The price cutting has even extended to the route between Florida and the cold Northeast, which usually is heavily traveled at this time of year. Several airlines are offering $69 seats between Boston and Miami, a discount of $30.

"The one sure way to fill up the seats is to lower the prices," said Michael Hamilton, an analyst with Piper Jaffray & Hopwood Inc., an investment house in Minneapolis. "Without a doubt this is as tough a market as we've seen since 1982-83."

However, the analysts doubted whether the airlines would be as wounded by the current war as they were three years ago.

Hambrecht & Quist's Hamlin said the increasing use of computers will allow airlines to accurately assess passenger loads and channel travelers to the seats that return the greatest profit for the carrier. Further, he claimed the improved information systems would hold down the panicky, "give-away-the-store" discounts that characterized 1983.

David Sylvester of Montgomery Securities in San Francisco said the airlines are not likely to give away the full fares of business traffic to attract additional low-cost recreational passengers.

"Airlines are more sophisticated than they used to be," Sylvester said. "Even when demand is light, they're not going to give away full-fare (seats for) business travelers."

Sylvester and Hamlin predicted that the airlines would try to fight the current war with limited, strategic fare programs that would not reduce ticket prices for full-fare business passengers. The AirCal program was cited as an example of a limited fare cut because it is designed to increase traffic during a slow weekend period and leaves the rest of the higher-paying week alone.

However, Hamlin questioned whether the limited warfare would work if all the carriers are drawn into the fray. "Even selective cuts have a way of hurting someone and, if everyone plays, then it feels like an all-out war," he said.

Already, PSA is predicting that the wars will delay its airline subsidiary's return to profitability.

"The fare war is going to hurt us during the fourth quarter, no doubt about it," said a spokesman for the airline. "Traffic is up, but the yields are down. . . . It's going to be a tough quarter for a lot of carriers."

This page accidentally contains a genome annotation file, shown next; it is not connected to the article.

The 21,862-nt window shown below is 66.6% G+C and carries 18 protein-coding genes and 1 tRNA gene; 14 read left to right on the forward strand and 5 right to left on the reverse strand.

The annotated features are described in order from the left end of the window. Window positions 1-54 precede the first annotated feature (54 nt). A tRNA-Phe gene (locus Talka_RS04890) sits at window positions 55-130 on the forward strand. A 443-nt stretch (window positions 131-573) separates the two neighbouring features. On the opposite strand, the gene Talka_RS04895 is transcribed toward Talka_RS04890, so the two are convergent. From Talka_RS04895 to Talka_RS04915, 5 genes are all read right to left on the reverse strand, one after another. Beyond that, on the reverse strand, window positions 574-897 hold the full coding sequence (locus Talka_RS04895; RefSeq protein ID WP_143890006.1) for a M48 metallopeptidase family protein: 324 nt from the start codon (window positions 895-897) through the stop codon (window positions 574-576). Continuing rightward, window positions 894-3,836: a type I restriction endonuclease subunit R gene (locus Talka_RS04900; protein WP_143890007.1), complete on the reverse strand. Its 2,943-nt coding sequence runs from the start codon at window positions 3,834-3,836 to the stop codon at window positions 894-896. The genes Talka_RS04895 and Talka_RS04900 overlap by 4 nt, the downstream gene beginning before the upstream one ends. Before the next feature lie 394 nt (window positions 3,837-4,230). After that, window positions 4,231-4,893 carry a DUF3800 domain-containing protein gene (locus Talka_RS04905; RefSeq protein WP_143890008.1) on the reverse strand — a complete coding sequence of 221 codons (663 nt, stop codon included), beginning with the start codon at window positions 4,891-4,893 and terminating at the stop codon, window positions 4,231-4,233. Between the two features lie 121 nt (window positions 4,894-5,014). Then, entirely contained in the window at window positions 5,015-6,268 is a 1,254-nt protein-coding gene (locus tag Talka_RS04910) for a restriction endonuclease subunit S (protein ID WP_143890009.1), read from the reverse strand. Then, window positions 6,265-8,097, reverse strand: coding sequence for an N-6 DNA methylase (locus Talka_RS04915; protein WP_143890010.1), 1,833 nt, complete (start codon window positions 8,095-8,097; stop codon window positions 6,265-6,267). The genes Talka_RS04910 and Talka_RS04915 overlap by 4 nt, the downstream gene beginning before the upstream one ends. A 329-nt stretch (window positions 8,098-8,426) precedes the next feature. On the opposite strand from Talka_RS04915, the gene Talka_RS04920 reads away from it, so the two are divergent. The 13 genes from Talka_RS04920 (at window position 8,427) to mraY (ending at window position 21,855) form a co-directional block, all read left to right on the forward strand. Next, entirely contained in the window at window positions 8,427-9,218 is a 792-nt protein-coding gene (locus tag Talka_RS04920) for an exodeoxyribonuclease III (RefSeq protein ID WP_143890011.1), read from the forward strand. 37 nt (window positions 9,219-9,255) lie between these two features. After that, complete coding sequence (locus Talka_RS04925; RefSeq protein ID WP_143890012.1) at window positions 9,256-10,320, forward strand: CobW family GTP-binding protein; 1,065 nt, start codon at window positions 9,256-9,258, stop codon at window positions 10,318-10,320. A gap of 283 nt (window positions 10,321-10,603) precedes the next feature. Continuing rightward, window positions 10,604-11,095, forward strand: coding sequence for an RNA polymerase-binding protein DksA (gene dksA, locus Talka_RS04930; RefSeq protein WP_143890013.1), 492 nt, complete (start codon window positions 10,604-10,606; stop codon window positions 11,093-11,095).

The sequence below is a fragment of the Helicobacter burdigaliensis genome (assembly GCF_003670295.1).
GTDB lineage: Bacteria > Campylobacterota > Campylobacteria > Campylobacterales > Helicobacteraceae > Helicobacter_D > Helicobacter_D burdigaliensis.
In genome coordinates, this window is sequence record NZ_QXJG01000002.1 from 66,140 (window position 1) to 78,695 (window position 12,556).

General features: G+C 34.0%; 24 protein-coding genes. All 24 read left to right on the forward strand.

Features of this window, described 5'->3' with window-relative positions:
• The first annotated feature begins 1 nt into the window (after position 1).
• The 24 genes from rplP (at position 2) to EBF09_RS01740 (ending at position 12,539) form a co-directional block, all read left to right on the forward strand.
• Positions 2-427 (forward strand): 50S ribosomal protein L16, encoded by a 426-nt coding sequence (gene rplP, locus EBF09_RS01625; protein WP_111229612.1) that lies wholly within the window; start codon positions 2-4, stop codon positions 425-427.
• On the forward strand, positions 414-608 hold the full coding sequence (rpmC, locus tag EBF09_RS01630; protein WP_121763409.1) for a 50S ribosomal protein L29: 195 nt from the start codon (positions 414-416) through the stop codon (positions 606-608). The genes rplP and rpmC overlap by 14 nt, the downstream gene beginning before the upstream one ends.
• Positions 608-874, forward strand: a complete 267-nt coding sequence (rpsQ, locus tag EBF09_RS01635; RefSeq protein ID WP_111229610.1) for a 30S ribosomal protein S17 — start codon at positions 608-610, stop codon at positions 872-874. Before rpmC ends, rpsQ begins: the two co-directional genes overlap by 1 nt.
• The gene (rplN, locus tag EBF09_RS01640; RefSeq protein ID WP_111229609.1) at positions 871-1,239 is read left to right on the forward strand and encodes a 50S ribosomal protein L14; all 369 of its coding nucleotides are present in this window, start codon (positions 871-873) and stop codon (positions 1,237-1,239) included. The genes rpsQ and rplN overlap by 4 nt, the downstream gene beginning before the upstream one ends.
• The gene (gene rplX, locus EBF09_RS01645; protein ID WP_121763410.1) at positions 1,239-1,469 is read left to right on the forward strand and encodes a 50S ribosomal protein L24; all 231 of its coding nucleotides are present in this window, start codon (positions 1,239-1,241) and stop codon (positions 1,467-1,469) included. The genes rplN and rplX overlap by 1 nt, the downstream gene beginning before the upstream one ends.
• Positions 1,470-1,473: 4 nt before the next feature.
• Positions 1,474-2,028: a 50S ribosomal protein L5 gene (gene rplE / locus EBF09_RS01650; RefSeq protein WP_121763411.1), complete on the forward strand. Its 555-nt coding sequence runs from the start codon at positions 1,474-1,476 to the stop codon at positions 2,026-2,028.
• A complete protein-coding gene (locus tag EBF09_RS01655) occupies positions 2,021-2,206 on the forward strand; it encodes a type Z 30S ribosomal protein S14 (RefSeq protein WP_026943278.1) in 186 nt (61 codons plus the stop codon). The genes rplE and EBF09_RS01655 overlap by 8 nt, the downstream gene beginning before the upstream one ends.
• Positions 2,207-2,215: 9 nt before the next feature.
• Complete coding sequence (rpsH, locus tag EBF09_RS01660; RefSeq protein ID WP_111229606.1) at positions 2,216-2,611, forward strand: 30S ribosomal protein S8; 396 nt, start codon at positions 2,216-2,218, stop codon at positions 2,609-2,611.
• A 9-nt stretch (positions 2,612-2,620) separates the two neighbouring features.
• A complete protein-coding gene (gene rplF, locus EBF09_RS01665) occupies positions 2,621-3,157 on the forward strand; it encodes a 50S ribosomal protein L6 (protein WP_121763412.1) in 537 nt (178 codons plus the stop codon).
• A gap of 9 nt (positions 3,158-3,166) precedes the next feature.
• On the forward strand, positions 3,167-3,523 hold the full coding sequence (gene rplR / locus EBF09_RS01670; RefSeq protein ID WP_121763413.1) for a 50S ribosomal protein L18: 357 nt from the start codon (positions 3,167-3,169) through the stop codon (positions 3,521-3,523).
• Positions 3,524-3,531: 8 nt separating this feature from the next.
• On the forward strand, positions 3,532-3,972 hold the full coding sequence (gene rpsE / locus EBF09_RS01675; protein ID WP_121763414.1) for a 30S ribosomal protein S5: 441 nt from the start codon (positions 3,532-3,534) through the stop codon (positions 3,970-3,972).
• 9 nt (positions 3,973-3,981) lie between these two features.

The wars have been frustrating for PSA employees, who, in 1984, traded 15% pay and benefit cuts for participation in a profit-sharing plan. The airline, which lost $207.2 million between 1979 and 1984, had been expecting to make the first payments under that plan this year.

After a strong first half in 1985, PSA officials predicted that employees might receive their first payments from the complicated plan. During the first half, PSA set aside $2 million for profit-sharing payments. However, after revenues began slowing during the third quarter, PSA was withdraw from the profit-sharing pool.

Because of the fare wars that have stalled revenues and eaten away at already narrow profit margins, "It's unlikely that there will be any profit sharing" for fiscal 1985, Hastings said on Monday.

The revenue slowdown that began to squeeze PSA's airline profit margin became apparent in September. Although PSA Inc. (which includes airline and non-airline operations) reported that profits in the third quarter rose 210% to $9.1 million, revenues rose just 10% to $204 million.

In October, PSA Inc. Chairman Paul Barkley acknowledged that the fare war had "taken the bloom off" of the airline's third-quarter performance.

And PSA officials predicted that wars would continue. "I don't think 1986 or 1987 will be any different than (1985)," PSA President Russell Ray said in October, adding that unlike past fare wars, "this one has not generated (new) traffic."

The fare wars have hit at a time when PSA is nearing the end of a multi-year, $1 billion fleet renovation project that will boost its available seat total by more than 15% during the first quarter of 1986, Hastings said. During 1985, PSA's fleet grew to 52 from 36, and the airline's departure level grew by 45%.